The escalating US war in Iraq and Syria

The real scope and purpose of Washington’s escalating war in the Middle East is rapidly coming into relief as the Pentagon boosts its military forces in Iraq, more European allies commit warplanes and the media drumbeat grows for the US to directly target the regime of Syrian President Bashar al-Assad.

Since unleashing its bombing inside Syria on Tuesday, the US and its Gulf State allies have continued air raids on a daily basis, hitting targets associated not only with the Islamic State of Iraq and Syria (ISIS) but the Al Qaeda-affiliated Al Nusra Front and the small, obscure Khorasan group.

After the initial, intense wave of air strikes, war planes attacked 12 small ISIS-controlled oil installations on Wednesday and conducted a further 10 strikes in Syria and Iraq on Thursday and Friday. To date, the US and its military partners have launched 43 strikes in Syria, and more than 200 inside Iraq since President Obama gave the green light on August 7.

In less than two months, what Obama declared to be a limited US “humanitarian mission” to protect the threatened Yazidi minority in Iraq has been transformed into a full-blown war in two countries. Preparations are already being made for the conflict’s further expansion—on the ground and in the air.

Yesterday, Britain, Denmark and Belgium announced their commitment to the US-led air war, joining Australia, France and Canada, as well as Saudi Arabia, Jordan, the United Arab Emirates and Bahrain. Denmark plans to deploy seven F-16 fighter jets for a year. Belgium has pledged six F-16s.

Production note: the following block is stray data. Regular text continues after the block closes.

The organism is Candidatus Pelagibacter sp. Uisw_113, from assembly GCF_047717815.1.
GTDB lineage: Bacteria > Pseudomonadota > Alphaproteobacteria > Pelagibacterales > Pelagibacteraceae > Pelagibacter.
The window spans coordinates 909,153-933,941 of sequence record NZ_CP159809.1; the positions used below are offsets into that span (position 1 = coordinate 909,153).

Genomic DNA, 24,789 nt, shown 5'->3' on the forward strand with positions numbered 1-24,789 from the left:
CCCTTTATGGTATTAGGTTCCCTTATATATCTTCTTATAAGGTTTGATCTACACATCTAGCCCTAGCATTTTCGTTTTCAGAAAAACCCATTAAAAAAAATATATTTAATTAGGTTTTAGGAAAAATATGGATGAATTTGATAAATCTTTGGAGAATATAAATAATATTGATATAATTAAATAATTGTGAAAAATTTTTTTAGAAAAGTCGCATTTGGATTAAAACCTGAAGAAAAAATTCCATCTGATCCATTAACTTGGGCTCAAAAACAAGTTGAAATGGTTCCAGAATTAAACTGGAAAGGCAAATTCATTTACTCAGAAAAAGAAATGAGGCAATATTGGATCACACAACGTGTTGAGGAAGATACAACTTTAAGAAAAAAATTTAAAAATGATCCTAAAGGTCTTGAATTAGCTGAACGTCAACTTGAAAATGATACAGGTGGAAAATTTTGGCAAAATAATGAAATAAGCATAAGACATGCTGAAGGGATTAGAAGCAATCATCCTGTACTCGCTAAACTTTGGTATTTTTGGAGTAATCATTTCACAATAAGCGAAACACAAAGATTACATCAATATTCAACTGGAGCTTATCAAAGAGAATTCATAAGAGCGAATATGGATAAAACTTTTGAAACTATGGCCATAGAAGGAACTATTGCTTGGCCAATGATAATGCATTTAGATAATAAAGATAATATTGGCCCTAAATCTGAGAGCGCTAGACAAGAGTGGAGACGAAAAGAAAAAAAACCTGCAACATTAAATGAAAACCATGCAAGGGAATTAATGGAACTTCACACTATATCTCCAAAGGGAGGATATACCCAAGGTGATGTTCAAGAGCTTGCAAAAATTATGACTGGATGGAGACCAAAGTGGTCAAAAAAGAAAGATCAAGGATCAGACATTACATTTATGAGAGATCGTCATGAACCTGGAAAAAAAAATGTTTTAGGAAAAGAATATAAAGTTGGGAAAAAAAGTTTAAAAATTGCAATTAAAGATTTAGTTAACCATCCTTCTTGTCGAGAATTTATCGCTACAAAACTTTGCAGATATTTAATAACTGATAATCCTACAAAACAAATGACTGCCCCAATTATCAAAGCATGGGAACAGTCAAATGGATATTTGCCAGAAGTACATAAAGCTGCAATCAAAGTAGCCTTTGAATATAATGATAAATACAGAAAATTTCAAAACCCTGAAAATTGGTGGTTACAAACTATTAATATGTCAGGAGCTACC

While Obama has ruled out committing US soldiers to combat, the Pentagon is putting in place the command infrastructure for the rapid deployment of American ground troops. The Pentagon announced on Thursday that the 1st Infantry Division headquarters, involving some 500 soldiers, would move to Iraq next month on a one-year deployment.

The divisional headquarters will be the first in Iraq since US forces withdrew from the country in late 2011. While the deployment is presented as reinforcing the role of US troops in advising, training and assisting Iraqi forces, it lays the basis for a dramatic expansion of ground forces. An American army division is made up of about 10,000 personnel.

At a press conference yesterday, US Joint Chiefs of Staff chairman, General Martin Dempsey, again made clear that “no one is under any illusions that air strikes alone with defeat ISIL [ISIS].” While declaring that the “ideal [ground] force” was “comprised of Iraqis and Kurds and moderate Syrian opposition [fighters],” he would not hesitate to recommend to the president “what it takes to destroy ISIL”—that is, including US combat troops.

Dempsey declared that the Obama administration’s plan to arm and train 5,000 “moderate” Syrian opposition fighters in Saudi Arabia was not enough. “Five thousand [has] never been the end state,” he declared, indicating that 12,000 to 15,000 trained fighters would be needed “to recapture lost territory in eastern Syria.”